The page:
Ridden TREC

On this page please find a brief description of a ridden TREC competition followed by an overview of ways to learn TREC skills and otherwise enjoy the sport!

The TREC Competition

A Ridden TREC Competition consists of three phases:

At the international level a TREC competition takes place over 2 days and includes vet checks throughout. In the US there are four levels of competition to accommodate all levels of horses and riders, with Level 1 being suitable for beginners and Level 4 the most challenging.  At Levels I-III most competitions take place over the course of a single day and do not include formal vet checks although organizers have the authority to hold or disqualify riders if their animal appears unduly stressed by the competition. The phases may be ordered differently at the event organizer’s discretion.

Screenshot 2015-11-23 08.32.14Phase I: Mounted Orienteering    240 Points

This phase is also known as the POR (Parcours d’Orientation et de Régularité)

The POR phase of a TREC competition is designed to demonstrate skills need to navigate a mapped route in a time accurate manner. In this phase riders follow a 10-45 kilometer route at speeds set by the event organizer. Riders come to unmarked checkpoints where their times are recorded and new speeds set. Riders are judged based on accuracy of speed and their ability to follow the designated course. Tools permitted include watch, compass, and timetable. No GPS allowed! Learn More

Screenshot 2015-11-23 08.34.27Phase II: Control of Paces / COP     60 Points

This phase is also known as the Maîtrise des Allures or MA.

The Control of Paces phase is designed to demonstrate a rider’s ability to influence their horse’s gait and direction. It is a timed event practiced along a 150 x 2m marked corridor. The rider first canters the corridor as slowly as possible with out breaking gait or stepping outside of the corridor, then returns walking as quickly as possible, again without breaking gait or stepping out of the corridor. Breaking gait or stepping outside of the corridor results in a score of zero for that section. It is a simple exercise that can be difficult to master! Learn More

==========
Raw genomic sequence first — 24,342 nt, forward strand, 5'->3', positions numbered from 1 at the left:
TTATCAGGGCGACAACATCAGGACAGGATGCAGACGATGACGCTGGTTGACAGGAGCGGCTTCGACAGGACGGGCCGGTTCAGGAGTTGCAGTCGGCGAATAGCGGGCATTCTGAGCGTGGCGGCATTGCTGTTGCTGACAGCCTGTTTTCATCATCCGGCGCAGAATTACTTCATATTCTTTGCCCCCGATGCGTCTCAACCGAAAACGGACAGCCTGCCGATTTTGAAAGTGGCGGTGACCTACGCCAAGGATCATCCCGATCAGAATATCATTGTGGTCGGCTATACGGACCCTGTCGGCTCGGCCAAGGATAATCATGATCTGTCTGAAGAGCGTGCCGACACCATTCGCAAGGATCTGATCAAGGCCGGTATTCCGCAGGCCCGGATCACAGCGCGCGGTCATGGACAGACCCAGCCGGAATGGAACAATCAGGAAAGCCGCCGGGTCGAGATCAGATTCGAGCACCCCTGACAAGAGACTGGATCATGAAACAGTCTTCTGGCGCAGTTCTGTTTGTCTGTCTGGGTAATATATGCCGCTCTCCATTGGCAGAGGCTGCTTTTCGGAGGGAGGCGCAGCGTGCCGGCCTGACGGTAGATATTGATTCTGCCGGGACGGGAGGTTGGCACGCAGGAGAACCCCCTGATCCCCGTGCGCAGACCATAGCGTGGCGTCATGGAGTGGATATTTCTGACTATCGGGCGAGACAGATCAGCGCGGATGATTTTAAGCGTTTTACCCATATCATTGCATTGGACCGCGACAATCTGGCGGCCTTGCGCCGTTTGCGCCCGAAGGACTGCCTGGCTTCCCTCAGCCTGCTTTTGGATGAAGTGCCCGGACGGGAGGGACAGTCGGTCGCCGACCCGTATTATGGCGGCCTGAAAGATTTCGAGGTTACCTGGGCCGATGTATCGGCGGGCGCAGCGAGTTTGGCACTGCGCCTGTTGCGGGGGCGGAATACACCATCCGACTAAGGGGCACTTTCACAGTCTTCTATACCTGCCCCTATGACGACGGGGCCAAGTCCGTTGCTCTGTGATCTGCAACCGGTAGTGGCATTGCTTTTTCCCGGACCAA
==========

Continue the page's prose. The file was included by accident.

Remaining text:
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Phase III: Trail Obstacle Course   160 Points

This phase is also known as the PTV (Parcours en Terrain Varie).

The Trail Obstacle phase  is designed to show the ability of horse and rider to handle obstacles and difficulties that might be encountered riding on the trail. The course consists of 10-16 TREC obstacles worth 10 points each. Obstacles are judged on how accurately they are performed, the willingness of the horse, and correct use of the aids and position of the rider. While this phase does include some jumping, the size of the obstacles is set according to the level of competition and each obstacle is optional and does not incur elimination if bypassed. The course also includes some tasks which must be undertaken while dismounted, as well as tests of obedience and calmness. The trail obstacle course may be 1km to 5kms long. Learn More

SCORING AND RULES:

TREC Rules, Score Sheets, and Obstacle Specifications

OTHER WAYS TO ENJOY RIDDEN TREC:

  • Skills Building Clinics – To learn or refine the skills needed in a competition.
  • Orienteering Training Rides – To develop and practice map skills.
  • Recreational TREC Events – Trail adventures, beach rides, pond swim, practice competitions (Judged Pleasure TREC Rides / Scavenger Hunts) and more!
  • Judge, Event Organizer, Rider and Instructor Trainings.
  • TREC Talks – Hosted online presentations and discussions.
  • Team TREC-USA – Opportunities to participate in international TREC competitions and events as riders, judges, or volunteers.
  • Become a Member or Volunteer!

Please see our Event Calendar and Member Resources areas for more.